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Housing, health and family ties: Five key demographic differences in Sweden

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Housing, health and family ties: Five key demographic differences in Sweden
Foreign-born people are more likely to live in crowded accommodations than native Swedes. Photo: Henrik Montgomery/TT
14:42 CET+01:00
In Sweden, the quality of your housing, family connections, and health is likely to vary significantly depending on where you were born and your level of education. These are some of the demographic differences highlighted in a new report by Statistics Sweden.

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The report, called Different worlds?, looked at inequalities in different measures of quality of life – such as life expectancy and housing situation – and how these were linked to geographic and educational differences as well as country of birth.

Here are five of the key findings.

Crowded housing

People born outside Europe are the most likely to live in overcrowded housing. This is defined as less than 20 square metres of living space per person.

This can be partly explained by the fact that foreign-born people make up around 27 percent of the population in Sweden's larger cities, where housing is more expensive and harder to find, compared to around 15 percent of the population in small towns.


Overcrowded housing means less than 20 square metres of living space per person. Photo: Tomas Oneborg/SvD/SCANPIX

Home ownership

People in Sweden's major cities are more likely than those in small towns to live in apartments than detached houses. Swedish-born people and those with higher levels of education are the most likely to own their own homes.


In small towns, people are more likely to own their own house. Photo: Henrik Montgomery/TT

Single parents and their children

The vast majority of women with children aged under 18 live together with their children, while this is slightly less common when it comes to men.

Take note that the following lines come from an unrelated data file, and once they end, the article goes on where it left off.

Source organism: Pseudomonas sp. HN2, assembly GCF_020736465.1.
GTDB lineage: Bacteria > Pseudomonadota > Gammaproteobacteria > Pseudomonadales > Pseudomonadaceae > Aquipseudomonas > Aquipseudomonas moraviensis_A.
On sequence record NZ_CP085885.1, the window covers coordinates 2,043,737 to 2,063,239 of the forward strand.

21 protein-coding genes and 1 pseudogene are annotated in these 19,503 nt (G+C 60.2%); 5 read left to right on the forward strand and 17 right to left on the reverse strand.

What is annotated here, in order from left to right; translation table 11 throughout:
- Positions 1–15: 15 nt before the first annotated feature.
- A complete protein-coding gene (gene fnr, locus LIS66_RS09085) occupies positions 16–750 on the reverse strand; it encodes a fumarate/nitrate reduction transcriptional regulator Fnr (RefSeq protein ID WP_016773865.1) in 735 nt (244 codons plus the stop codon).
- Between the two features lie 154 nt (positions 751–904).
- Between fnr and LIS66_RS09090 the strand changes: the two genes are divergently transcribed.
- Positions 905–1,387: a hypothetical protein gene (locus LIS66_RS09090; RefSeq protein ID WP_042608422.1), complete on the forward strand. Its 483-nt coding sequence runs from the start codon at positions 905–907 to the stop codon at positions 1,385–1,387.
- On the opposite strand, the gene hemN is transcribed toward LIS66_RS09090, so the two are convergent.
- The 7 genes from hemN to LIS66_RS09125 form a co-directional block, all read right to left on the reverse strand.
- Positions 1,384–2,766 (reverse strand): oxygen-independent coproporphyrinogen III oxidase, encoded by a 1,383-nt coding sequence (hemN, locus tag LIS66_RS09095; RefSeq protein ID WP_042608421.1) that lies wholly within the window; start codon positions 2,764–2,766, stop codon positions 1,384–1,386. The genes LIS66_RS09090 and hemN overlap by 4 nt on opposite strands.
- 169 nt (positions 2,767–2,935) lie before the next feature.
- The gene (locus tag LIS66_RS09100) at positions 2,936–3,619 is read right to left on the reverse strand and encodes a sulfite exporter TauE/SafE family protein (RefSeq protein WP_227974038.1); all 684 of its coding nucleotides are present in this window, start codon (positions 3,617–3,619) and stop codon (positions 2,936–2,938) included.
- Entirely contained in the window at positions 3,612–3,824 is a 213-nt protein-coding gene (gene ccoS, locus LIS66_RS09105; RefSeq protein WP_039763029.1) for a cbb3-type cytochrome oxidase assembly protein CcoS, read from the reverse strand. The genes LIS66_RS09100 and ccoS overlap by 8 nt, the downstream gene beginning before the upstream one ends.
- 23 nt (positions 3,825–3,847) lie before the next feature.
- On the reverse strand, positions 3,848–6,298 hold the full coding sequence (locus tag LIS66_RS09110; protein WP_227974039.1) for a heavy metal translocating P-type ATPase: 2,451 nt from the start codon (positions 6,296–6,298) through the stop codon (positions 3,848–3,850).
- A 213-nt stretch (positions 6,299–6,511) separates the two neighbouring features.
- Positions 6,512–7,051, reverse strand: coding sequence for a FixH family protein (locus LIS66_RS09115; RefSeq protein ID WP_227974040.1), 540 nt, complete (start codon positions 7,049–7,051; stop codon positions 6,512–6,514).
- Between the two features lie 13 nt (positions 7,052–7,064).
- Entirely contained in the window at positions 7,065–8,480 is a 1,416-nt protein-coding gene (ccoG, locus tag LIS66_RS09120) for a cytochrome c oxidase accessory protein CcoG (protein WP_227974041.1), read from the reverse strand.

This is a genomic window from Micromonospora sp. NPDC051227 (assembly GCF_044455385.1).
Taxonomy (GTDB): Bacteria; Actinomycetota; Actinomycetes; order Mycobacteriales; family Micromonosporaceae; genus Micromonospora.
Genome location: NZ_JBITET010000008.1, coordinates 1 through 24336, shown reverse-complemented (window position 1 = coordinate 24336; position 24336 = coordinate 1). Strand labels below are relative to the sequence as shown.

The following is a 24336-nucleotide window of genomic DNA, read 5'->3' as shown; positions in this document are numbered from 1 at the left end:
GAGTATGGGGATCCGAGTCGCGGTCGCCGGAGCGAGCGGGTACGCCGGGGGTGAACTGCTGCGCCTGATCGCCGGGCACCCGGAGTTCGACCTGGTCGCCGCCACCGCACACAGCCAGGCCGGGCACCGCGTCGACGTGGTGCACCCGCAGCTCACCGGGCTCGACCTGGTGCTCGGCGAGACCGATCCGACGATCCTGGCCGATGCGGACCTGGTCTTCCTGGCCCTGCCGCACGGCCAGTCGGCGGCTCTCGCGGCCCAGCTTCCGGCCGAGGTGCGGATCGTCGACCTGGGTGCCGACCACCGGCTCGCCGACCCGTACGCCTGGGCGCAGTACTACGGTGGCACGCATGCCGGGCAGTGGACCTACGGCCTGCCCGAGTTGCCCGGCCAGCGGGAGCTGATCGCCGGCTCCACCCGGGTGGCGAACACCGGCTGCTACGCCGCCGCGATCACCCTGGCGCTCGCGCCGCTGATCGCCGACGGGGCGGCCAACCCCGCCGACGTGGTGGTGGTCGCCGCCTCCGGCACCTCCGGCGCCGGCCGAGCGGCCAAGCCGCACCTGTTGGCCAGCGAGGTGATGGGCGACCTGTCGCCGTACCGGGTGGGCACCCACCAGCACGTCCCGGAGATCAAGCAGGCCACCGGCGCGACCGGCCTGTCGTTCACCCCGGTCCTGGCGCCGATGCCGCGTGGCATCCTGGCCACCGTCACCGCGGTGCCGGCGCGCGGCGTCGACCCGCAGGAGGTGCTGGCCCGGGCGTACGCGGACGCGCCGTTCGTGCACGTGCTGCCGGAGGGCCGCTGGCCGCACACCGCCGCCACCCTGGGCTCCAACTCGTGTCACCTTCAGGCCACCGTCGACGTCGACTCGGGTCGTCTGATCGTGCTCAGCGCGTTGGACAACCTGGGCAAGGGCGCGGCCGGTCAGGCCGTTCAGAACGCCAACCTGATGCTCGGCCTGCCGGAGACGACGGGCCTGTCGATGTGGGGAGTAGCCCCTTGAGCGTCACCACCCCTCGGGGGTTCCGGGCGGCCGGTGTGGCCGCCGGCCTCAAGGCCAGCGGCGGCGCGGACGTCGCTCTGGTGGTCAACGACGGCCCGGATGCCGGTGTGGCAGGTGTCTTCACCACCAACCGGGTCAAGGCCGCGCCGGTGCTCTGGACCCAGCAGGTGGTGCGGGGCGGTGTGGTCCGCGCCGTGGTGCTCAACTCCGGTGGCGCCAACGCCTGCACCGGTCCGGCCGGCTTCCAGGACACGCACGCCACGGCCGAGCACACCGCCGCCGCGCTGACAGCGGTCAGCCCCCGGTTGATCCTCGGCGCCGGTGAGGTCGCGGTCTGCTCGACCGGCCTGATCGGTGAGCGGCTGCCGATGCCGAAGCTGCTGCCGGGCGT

The groups of fathers who are least likely to live with their own children are those with lower levels of education, which mirrors the fact that this group also contains the highest proportion of single and separated parents. And the pattern was also reflected among mothers, although the differences were less stark. 

So among mothers, 90 percent of those who did not complete secondary education lived with their children while 95 percent of those with more than three years of post-secondary education did. For fathers, the respective figures were 69 and 90 percent.


It's slightly less common for men to live as a single parent. Photo: Isabell Höjman/TT

Family relationships

Two factors apparently linked to being child-free at the age of 30 were living in a large city as opposed to a smaller town, and having a lower level of education. This applied to both men and women.

Perhaps unsurprisingly, native Swedes were far more likely than foreign-born residents to live a ten-kilometre distance or less from their parents. The report noted that having family living close by is often a particular advantage to parents of small children.


Getting grandmother to babysit is something many foreigners miss out on. Photo: Carolina Romare/imagebank.sweden.se

Life expectancy

Again, there are big differences when it comes to life expectancy between different demographic groups in Sweden, with level of education apparently the biggest factor.

At the age of 30, women with at least three years of post-secondary education can on average expect to live another 57 years while men in the same educational category have a remaining life expectancy of 55 years.

For men and women without secondary education, the remaining life expectancy is around five to six years less – and what's more, people with higher levels of education can generally expect to live in good health for a greater proportion of their remaining years. This means they are less likely to be affected by long-term illness or health problems that impedes their ability to carry out normal daily activities.


There are big differences when it comes to life expectancy between different groups. Photo: Janerik Henriksson/TT

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